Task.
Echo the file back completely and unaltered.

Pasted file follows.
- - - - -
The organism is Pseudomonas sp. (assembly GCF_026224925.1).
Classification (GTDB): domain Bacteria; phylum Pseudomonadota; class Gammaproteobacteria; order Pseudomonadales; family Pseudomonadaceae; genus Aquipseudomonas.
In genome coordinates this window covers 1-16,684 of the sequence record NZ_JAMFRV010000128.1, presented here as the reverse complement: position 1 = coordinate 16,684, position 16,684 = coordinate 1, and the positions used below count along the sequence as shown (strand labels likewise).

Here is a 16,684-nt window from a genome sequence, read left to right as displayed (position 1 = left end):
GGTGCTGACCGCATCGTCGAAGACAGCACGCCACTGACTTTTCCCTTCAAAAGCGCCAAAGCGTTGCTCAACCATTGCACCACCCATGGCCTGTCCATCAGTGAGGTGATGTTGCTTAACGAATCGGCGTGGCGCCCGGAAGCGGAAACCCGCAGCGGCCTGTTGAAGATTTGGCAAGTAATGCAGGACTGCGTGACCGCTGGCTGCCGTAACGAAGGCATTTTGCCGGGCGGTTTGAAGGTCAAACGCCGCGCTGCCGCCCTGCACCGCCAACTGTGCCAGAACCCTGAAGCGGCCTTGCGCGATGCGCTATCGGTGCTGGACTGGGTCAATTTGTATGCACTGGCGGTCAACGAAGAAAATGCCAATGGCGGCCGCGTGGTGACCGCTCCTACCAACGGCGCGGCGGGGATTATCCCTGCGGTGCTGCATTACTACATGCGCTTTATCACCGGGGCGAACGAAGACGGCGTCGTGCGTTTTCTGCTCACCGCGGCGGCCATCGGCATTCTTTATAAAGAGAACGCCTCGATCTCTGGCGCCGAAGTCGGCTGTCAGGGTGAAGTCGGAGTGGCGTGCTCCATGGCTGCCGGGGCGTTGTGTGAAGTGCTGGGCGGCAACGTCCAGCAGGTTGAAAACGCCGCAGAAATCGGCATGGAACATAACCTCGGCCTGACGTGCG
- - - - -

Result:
The organism is Pseudomonas sp. (assembly GCF_026224925.1).
Classification (GTDB): domain Bacteria; phylum Pseudomonadota; class Gammaproteobacteria; order Pseudomonadales; family Pseudomonadaceae; genus Aquipseudomonas.
In genome coordinates this window covers 1-16,684 of the sequence record NZ_JAMFRV010000128.1, presented here as the reverse complement: position 1 = coordinate 16,684, position 16,684 = coordinate 1, and the positions used below count along the sequence as shown (strand labels likewise).

Here is a 16,684-nt window from a genome sequence, read left to right as displayed (position 1 = left end):
GGTGCTGACCGCATCGTCGAAGACAGCACGCCACTGACTTTTCCCTTCAAAAGCGCCAAAGCGTTGCTCAACCATTGCACCACCCATGGCCTGTCCATCAGTGAGGTGATGTTGCTTAACGAATCGGCGTGGCGCCCGGAAGCGGAAACCCGCAGCGGCCTGTTGAAGATTTGGCAAGTAATGCAGGACTGCGTGACCGCTGGCTGCCGTAACGAAGGCATTTTGCCGGGCGGTTTGAAGGTCAAACGCCGCGCTGCCGCCCTGCACCGCCAACTGTGCCAGAACCCTGAAGCGGCCTTGCGCGATGCGCTATCGGTGCTGGACTGGGTCAATTTGTATGCACTGGCGGTCAACGAAGAAAATGCCAATGGCGGCCGCGTGGTGACCGCTCCTACCAACGGCGCGGCGGGGATTATCCCTGCGGTGCTGCATTACTACATGCGCTTTATCACCGGGGCGAACGAAGACGGCGTCGTGCGTTTTCTGCTCACCGCGGCGGCCATCGGCATTCTTTATAAAGAGAACGCCTCGATCTCTGGCGCCGAAGTCGGCTGTCAGGGTGAAGTCGGAGTGGCGTGCTCCATGGCTGCCGGGGCGTTGTGTGAAGTGCTGGGCGGCAACGTCCAGCAGGTTGAAAACGCCGCAGAAATCGGCATGGAACATAACCTCGGCCTGACGTGCG